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A Hero of Liége by Herbert Strang

But being well acquainted with the stationmaster


"All

right. He sneered about my doing wonders for my country. I'll do something better than spying. I'll volunteer for the Flying Corps."

"Oh, don't do that! It's so dangerous."

"No more dangerous than being in the firing line."

"But why do anything at all--of that sort, I mean? War is horrible--horrible!"

"It is, for everyone. I'm sure none of our people wanted it. But if we're in for it, every fellow who can do anything will be required, and you wouldn't wish me to skulk at home while others fight?"

"I'd rather you should fight than spy. You must make haste. Martial law is proclaimed. Father called at the station, and found that there will be a train at half-past nine to-night: it will probably be the last. And the stationmaster said that anyone who wanted to secure a seat must be early, for there's sure to be a great rush. Have you done your packing?"

"Yes; there's only one bag I need take. The less baggage the better. I'll run down to the station and get my ticket now, to make sure of it."

"Don't be long. Father will be back to dinner, and he wants to say goodbye to you, and to give you some messages for business friends in London."

Kenneth hurried to the station. There were signs of new

excitement in the streets. Newsvendors were shouting that Belgium was invaded. People thronged the beer-shops, eagerly discussing the situation. Already there were cries of "Down with the English!" Tourists of all nationalities were flocking to the station and to the landing-stage for the Rhine steamers. Soldiers were everywhere.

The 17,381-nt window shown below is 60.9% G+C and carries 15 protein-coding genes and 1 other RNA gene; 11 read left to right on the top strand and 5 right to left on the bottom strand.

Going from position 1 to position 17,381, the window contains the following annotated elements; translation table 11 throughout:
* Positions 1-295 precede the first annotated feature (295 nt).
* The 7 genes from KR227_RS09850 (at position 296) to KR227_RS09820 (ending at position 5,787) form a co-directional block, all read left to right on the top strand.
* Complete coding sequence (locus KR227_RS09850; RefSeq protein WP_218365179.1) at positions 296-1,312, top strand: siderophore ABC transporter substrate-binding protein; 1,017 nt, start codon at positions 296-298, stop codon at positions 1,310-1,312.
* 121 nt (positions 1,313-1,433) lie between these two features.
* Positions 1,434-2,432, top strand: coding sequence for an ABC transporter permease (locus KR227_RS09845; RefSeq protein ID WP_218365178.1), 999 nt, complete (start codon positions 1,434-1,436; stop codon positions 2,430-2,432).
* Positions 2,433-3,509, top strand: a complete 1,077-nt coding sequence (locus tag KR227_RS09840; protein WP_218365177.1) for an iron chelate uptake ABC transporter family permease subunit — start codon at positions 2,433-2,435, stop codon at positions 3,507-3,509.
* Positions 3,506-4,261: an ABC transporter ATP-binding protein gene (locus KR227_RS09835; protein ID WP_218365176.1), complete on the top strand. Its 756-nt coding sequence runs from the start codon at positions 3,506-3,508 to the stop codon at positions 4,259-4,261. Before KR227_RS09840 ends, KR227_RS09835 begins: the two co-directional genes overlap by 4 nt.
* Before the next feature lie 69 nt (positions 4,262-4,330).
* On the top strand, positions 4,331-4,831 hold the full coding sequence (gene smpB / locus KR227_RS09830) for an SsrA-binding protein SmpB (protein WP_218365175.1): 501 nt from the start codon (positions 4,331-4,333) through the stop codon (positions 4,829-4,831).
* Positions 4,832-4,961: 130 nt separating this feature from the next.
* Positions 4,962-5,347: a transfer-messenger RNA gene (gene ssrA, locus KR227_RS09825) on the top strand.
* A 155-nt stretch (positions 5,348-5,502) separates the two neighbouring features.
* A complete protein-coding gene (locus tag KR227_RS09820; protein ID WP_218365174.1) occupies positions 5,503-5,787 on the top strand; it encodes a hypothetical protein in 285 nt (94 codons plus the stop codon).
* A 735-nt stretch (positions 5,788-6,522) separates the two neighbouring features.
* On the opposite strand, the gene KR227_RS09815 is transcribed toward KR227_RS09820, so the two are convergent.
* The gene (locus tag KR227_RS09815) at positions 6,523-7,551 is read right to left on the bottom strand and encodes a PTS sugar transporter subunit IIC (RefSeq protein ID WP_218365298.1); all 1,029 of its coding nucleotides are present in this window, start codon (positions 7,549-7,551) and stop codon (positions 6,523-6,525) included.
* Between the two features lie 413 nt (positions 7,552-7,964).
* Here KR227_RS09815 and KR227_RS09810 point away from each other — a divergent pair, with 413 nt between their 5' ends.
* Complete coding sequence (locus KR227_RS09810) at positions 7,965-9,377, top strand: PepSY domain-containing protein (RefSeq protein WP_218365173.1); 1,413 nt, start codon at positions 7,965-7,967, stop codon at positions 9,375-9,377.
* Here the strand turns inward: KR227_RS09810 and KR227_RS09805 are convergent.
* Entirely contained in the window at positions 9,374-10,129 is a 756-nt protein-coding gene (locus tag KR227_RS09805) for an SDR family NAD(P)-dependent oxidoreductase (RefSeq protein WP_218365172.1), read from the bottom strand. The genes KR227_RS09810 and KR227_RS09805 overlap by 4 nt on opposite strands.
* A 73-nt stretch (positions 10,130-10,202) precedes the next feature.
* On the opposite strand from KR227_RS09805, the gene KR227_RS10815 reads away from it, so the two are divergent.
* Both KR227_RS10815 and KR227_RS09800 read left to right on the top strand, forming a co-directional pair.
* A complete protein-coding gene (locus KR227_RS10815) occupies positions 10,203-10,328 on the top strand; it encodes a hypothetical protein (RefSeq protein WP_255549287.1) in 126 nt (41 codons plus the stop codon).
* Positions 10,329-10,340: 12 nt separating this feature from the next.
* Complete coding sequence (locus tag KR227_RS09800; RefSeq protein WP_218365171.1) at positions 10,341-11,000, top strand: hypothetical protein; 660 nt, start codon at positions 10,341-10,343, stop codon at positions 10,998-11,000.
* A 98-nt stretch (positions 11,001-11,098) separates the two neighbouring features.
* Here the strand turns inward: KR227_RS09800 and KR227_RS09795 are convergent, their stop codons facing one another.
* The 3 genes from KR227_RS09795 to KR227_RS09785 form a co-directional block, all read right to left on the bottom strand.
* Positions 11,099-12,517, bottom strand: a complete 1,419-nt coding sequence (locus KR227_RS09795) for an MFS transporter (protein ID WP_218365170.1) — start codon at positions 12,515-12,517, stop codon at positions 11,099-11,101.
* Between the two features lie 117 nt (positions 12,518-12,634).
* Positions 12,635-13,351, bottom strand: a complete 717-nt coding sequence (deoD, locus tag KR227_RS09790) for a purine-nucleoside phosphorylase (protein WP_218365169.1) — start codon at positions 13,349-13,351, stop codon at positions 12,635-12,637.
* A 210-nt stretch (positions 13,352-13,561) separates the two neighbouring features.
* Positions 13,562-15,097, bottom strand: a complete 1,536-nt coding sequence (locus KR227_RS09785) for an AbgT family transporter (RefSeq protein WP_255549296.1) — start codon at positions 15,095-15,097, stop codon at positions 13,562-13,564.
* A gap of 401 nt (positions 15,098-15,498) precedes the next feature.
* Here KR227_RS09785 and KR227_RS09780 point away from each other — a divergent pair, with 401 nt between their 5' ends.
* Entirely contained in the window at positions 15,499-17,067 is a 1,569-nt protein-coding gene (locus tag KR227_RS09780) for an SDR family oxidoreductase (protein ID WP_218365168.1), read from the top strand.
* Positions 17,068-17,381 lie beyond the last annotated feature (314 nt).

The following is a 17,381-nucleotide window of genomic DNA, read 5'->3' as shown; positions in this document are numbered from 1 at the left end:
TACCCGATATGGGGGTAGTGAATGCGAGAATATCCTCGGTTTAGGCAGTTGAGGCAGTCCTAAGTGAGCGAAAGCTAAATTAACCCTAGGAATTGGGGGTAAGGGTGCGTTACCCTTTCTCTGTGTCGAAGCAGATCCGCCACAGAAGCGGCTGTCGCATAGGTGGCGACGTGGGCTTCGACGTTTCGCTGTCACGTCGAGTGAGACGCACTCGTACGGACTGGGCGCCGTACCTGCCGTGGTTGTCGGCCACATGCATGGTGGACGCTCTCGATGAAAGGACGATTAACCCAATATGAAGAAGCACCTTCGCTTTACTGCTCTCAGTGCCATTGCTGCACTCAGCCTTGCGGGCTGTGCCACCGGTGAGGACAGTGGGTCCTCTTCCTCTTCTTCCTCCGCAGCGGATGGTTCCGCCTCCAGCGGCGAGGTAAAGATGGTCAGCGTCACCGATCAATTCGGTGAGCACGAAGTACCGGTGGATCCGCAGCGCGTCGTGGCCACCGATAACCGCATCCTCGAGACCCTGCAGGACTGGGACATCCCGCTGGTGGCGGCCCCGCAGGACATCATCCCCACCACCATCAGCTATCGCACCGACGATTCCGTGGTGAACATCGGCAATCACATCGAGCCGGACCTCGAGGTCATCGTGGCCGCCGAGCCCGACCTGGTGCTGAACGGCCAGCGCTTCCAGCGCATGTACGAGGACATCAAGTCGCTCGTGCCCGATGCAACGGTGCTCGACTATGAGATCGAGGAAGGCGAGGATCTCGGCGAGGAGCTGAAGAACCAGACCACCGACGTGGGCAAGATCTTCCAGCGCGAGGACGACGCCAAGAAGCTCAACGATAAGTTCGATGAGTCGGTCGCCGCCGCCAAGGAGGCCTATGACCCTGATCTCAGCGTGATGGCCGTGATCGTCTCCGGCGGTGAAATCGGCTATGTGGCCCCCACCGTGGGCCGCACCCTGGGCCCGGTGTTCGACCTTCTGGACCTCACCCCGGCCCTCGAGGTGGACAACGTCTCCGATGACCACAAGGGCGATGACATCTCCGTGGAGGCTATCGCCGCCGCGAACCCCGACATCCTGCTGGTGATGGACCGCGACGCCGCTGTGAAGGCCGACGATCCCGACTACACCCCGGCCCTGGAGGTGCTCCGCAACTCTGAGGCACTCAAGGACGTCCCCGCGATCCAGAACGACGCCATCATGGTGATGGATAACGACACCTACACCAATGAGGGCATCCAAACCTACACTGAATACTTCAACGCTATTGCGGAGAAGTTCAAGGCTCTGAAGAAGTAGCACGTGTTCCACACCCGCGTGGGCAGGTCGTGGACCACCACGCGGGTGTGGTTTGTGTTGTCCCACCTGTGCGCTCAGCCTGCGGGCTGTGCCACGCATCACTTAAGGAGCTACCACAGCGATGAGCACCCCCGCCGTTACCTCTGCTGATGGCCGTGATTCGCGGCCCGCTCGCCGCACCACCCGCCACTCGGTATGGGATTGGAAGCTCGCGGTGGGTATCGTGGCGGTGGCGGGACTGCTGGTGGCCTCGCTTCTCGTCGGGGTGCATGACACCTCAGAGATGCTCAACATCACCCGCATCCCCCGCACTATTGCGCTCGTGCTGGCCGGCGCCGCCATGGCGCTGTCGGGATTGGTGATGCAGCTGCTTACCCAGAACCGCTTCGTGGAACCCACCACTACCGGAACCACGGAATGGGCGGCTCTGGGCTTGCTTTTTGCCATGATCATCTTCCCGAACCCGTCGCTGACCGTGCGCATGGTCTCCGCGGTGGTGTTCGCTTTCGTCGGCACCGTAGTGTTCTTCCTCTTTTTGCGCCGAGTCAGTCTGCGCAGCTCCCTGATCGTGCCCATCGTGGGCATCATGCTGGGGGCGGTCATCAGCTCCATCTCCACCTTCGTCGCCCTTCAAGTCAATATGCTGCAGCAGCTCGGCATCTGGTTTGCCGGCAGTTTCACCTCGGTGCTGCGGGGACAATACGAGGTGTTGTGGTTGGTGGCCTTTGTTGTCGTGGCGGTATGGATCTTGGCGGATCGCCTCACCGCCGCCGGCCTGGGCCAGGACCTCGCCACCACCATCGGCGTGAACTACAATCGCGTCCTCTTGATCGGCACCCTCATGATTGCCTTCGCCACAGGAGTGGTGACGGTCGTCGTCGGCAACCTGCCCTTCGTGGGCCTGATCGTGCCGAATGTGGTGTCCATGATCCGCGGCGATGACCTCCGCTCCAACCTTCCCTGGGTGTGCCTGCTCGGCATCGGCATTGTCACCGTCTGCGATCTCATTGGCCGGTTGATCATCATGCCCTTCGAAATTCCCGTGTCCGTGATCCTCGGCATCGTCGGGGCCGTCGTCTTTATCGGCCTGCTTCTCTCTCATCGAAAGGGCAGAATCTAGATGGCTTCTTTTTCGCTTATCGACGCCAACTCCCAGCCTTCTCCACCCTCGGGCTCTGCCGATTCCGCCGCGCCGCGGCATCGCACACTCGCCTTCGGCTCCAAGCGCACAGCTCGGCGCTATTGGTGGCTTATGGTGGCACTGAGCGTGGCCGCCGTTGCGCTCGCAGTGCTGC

At the station ticket office there was a long queue of people waiting. Kenneth saw little chance of obtaining a ticket for some time; but being well acquainted with the stationmaster, he sought his assistance and was provided with a written pass.

"I can't guarantee that you will get beyond Aix-la-Chapelle," said the official. "You must take your chance."

Kenneth set off to return. Attracted by a crowd at the door of one of the hotels, he went up to discover the cause of the assemblage. A mountain of luggage was piled on the pavement, and the distracted owners, turned out of the hotel, were vainly seeking porters to convey it to the station. The riff-raff of the streets were jeering at them. Kenneth turned away, feeling that the scene was ominous.

He had walked only a short distance from the spot when a hand touched his shoulder from behind.

"You are under arrest, sir," said a police sergeant, who was accompanied by two constables.

"Nonsense," said Kenneth, good-humouredly. "You have mistaken your man."

"Your name is Kenneth Amory?" said the sergeant.

"Something like that," said Kenneth, amused at the man's pronunciation.

"There is no mistake, then. You are arrested."

"Indeed! On what charge?"


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